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What's the ETA?

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The High Court has established that an estimated time of arrival can be implied into a shipping contract where the ETAs of unrelated intermediate voyages are provided, even if an ETA for the voyage in question is not stipulated.

Previous authority had held that where a charterparty gives an ETA (or a date which can be interpreted as an ETA), there is an absolute obligation on the owner to start the voyage by a date when it is reasonably certain that the vessel will arrive at the loading port on or around the ETA: Monroe Brothers v Ryan [1935] 2 KB 28.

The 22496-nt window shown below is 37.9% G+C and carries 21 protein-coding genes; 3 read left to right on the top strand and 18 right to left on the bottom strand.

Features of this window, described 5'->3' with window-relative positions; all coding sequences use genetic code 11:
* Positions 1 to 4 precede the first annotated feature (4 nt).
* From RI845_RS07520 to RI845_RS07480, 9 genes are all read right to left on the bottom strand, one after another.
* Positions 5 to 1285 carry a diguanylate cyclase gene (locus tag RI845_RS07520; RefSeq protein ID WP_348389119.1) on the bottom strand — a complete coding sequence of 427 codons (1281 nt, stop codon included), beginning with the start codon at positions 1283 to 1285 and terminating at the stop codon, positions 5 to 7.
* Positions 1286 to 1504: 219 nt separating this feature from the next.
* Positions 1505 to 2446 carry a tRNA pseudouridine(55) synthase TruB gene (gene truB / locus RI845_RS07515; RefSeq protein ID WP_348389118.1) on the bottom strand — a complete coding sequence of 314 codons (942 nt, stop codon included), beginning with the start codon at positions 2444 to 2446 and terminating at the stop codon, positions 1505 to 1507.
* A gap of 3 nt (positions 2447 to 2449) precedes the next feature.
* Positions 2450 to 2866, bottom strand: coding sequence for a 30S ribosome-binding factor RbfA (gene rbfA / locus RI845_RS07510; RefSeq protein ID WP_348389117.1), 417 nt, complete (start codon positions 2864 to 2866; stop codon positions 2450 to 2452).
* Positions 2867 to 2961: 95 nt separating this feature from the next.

In the present case, CSSA v Mitsui, the vessel hit a submerged object during an intermediate voyage and, as a result, missed the latest arrival time stipulated in the contract. CSSA, the charterers, exercised their contractual right to cancel the fixture. They sustained substantial losses, and asserted a breach of charter which would entitle them to claim damages flowing from that breach.

The court held that there was an absolute obligation on the owners, Mitsui, to start the approach voyage within a "reasonable" time (as opposed to a less onerous due diligence obligation). This was determined by reference to the ETAs and final discharge given in relation to the previous voyage. As the owners did not comply with the obligation to commence the approach voyage by this time, they were in breach of contract and the charterers were entitled to damages.

Update November 2018: This decision was upheld on appeal.

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